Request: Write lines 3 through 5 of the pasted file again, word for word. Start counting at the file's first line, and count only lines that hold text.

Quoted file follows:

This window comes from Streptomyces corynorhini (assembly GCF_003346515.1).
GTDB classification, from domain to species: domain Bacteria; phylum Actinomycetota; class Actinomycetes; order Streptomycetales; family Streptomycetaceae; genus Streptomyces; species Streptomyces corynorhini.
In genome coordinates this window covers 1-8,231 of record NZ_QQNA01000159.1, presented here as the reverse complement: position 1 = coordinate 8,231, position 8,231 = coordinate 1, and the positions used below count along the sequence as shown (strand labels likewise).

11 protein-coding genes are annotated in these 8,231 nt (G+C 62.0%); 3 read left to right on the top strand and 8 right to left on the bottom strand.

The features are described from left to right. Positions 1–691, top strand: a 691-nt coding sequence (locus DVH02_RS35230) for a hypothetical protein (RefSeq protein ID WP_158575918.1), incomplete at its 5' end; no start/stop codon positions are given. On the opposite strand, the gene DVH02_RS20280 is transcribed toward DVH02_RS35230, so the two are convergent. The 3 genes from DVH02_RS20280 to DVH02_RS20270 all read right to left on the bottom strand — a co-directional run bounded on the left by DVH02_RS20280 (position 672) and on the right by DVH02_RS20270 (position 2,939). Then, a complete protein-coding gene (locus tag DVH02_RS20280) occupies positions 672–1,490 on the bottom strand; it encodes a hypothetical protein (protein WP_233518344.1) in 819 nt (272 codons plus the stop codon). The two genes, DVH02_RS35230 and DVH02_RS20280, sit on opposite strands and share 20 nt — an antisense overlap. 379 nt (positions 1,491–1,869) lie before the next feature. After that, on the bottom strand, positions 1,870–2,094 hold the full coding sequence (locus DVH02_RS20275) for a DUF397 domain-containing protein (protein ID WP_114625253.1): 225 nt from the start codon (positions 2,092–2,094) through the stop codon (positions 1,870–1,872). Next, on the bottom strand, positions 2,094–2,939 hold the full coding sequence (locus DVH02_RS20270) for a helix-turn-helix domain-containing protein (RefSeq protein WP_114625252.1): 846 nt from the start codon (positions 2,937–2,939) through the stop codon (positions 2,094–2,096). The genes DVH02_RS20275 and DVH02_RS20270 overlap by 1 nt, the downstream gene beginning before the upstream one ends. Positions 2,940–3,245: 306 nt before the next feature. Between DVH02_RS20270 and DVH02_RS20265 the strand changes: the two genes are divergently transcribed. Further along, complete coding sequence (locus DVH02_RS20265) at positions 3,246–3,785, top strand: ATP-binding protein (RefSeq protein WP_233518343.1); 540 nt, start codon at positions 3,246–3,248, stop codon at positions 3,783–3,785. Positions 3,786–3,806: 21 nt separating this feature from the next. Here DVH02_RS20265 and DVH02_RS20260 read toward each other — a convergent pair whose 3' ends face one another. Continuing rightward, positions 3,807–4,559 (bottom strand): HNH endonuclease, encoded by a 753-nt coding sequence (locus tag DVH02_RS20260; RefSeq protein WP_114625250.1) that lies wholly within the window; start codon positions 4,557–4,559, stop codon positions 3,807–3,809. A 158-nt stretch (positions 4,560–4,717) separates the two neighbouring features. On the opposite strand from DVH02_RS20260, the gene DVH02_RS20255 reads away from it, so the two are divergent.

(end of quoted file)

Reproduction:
In genome coordinates this window covers 1-8,231 of record NZ_QQNA01000159.1, presented here as the reverse complement: position 1 = coordinate 8,231, position 8,231 = coordinate 1, and the positions used below count along the sequence as shown (strand labels likewise).

11 protein-coding genes are annotated in these 8,231 nt (G+C 62.0%); 3 read left to right on the top strand and 8 right to left on the bottom strand.

The features are described from left to right. Positions 1–691, top strand: a 691-nt coding sequence (locus DVH02_RS35230) for a hypothetical protein (RefSeq protein ID WP_158575918.1), incomplete at its 5' end; no start/stop codon positions are given. On the opposite strand, the gene DVH02_RS20280 is transcribed toward DVH02_RS35230, so the two are convergent. The 3 genes from DVH02_RS20280 to DVH02_RS20270 all read right to left on the bottom strand — a co-directional run bounded on the left by DVH02_RS20280 (position 672) and on the right by DVH02_RS20270 (position 2,939). Then, a complete protein-coding gene (locus tag DVH02_RS20280) occupies positions 672–1,490 on the bottom strand; it encodes a hypothetical protein (protein WP_233518344.1) in 819 nt (272 codons plus the stop codon). The two genes, DVH02_RS35230 and DVH02_RS20280, sit on opposite strands and share 20 nt — an antisense overlap. 379 nt (positions 1,491–1,869) lie before the next feature. After that, on the bottom strand, positions 1,870–2,094 hold the full coding sequence (locus DVH02_RS20275) for a DUF397 domain-containing protein (protein ID WP_114625253.1): 225 nt from the start codon (positions 2,092–2,094) through the stop codon (positions 1,870–1,872). Next, on the bottom strand, positions 2,094–2,939 hold the full coding sequence (locus DVH02_RS20270) for a helix-turn-helix domain-containing protein (RefSeq protein WP_114625252.1): 846 nt from the start codon (positions 2,937–2,939) through the stop codon (positions 2,094–2,096). The genes DVH02_RS20275 and DVH02_RS20270 overlap by 1 nt, the downstream gene beginning before the upstream one ends. Positions 2,940–3,245: 306 nt before the next feature. Between DVH02_RS20270 and DVH02_RS20265 the strand changes: the two genes are divergently transcribed. Further along, complete coding sequence (locus DVH02_RS20265) at positions 3,246–3,785, top strand: ATP-binding protein (RefSeq protein WP_233518343.1); 540 nt, start codon at positions 3,246–3,248, stop codon at positions 3,783–3,785. Positions 3,786–3,806: 21 nt separating this feature from the next. Here DVH02_RS20265 and DVH02_RS20260 read toward each other — a convergent pair whose 3' ends face one another. Continuing rightward, positions 3,807–4,559 (bottom strand): HNH endonuclease, encoded by a 753-nt coding sequence (locus tag DVH02_RS20260; RefSeq protein WP_114625250.1) that lies wholly within the window; start codon positions 4,557–4,559, stop codon positions 3,807–3,809. A 158-nt stretch (positions 4,560–4,717) separates the two neighbouring features. On the opposite strand from DVH02_RS20260, the gene DVH02_RS20255 reads away from it, so the two are divergent.